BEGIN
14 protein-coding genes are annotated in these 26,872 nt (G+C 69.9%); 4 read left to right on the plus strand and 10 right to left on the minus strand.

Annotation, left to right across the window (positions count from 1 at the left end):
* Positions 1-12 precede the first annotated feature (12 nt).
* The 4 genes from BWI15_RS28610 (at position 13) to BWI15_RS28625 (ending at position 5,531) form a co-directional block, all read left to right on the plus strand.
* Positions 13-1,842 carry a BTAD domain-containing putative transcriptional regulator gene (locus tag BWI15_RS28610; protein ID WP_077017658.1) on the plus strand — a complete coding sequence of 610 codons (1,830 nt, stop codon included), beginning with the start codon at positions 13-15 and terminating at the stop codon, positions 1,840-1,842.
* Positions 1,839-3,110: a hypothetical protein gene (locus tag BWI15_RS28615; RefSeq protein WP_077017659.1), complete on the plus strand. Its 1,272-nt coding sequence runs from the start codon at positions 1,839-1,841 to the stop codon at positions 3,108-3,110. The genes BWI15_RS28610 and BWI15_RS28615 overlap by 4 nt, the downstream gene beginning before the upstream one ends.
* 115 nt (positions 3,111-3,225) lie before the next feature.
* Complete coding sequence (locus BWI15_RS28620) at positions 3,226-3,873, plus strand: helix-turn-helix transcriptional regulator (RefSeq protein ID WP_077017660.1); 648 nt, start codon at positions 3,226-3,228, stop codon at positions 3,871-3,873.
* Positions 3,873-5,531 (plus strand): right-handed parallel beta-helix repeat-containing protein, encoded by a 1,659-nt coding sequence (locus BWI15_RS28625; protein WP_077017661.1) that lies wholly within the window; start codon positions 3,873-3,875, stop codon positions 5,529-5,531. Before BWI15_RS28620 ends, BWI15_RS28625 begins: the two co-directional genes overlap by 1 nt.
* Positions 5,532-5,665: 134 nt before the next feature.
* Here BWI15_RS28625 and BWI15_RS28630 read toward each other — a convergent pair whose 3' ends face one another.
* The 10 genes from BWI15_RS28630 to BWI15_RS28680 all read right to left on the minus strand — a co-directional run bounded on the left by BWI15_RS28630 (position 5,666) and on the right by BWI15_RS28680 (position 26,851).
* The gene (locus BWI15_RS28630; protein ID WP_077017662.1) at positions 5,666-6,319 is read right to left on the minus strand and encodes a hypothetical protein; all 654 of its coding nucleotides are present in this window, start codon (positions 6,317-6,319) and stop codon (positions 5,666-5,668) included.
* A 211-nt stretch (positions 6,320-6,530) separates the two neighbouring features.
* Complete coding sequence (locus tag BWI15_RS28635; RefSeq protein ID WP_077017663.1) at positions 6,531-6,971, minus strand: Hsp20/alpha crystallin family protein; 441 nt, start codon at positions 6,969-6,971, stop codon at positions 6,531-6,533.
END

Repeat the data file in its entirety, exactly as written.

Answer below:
14 protein-coding genes are annotated in these 26,872 nt (G+C 69.9%); 4 read left to right on the plus strand and 10 right to left on the minus strand.

Annotation, left to right across the window (positions count from 1 at the left end):
* Positions 1-12 precede the first annotated feature (12 nt).
* The 4 genes from BWI15_RS28610 (at position 13) to BWI15_RS28625 (ending at position 5,531) form a co-directional block, all read left to right on the plus strand.
* Positions 13-1,842 carry a BTAD domain-containing putative transcriptional regulator gene (locus tag BWI15_RS28610; protein ID WP_077017658.1) on the plus strand — a complete coding sequence of 610 codons (1,830 nt, stop codon included), beginning with the start codon at positions 13-15 and terminating at the stop codon, positions 1,840-1,842.
* Positions 1,839-3,110: a hypothetical protein gene (locus tag BWI15_RS28615; RefSeq protein WP_077017659.1), complete on the plus strand. Its 1,272-nt coding sequence runs from the start codon at positions 1,839-1,841 to the stop codon at positions 3,108-3,110. The genes BWI15_RS28610 and BWI15_RS28615 overlap by 4 nt, the downstream gene beginning before the upstream one ends.
* 115 nt (positions 3,111-3,225) lie before the next feature.
* Complete coding sequence (locus BWI15_RS28620) at positions 3,226-3,873, plus strand: helix-turn-helix transcriptional regulator (RefSeq protein ID WP_077017660.1); 648 nt, start codon at positions 3,226-3,228, stop codon at positions 3,871-3,873.
* Positions 3,873-5,531 (plus strand): right-handed parallel beta-helix repeat-containing protein, encoded by a 1,659-nt coding sequence (locus BWI15_RS28625; protein WP_077017661.1) that lies wholly within the window; start codon positions 3,873-3,875, stop codon positions 5,529-5,531. Before BWI15_RS28620 ends, BWI15_RS28625 begins: the two co-directional genes overlap by 1 nt.
* Positions 5,532-5,665: 134 nt before the next feature.
* Here BWI15_RS28625 and BWI15_RS28630 read toward each other — a convergent pair whose 3' ends face one another.
* The 10 genes from BWI15_RS28630 to BWI15_RS28680 all read right to left on the minus strand — a co-directional run bounded on the left by BWI15_RS28630 (position 5,666) and on the right by BWI15_RS28680 (position 26,851).
* The gene (locus BWI15_RS28630; protein ID WP_077017662.1) at positions 5,666-6,319 is read right to left on the minus strand and encodes a hypothetical protein; all 654 of its coding nucleotides are present in this window, start codon (positions 6,317-6,319) and stop codon (positions 5,666-5,668) included.
* A 211-nt stretch (positions 6,320-6,530) separates the two neighbouring features.
* Complete coding sequence (locus tag BWI15_RS28635; RefSeq protein ID WP_077017663.1) at positions 6,531-6,971, minus strand: Hsp20/alpha crystallin family protein; 441 nt, start codon at positions 6,969-6,971, stop codon at positions 6,531-6,533.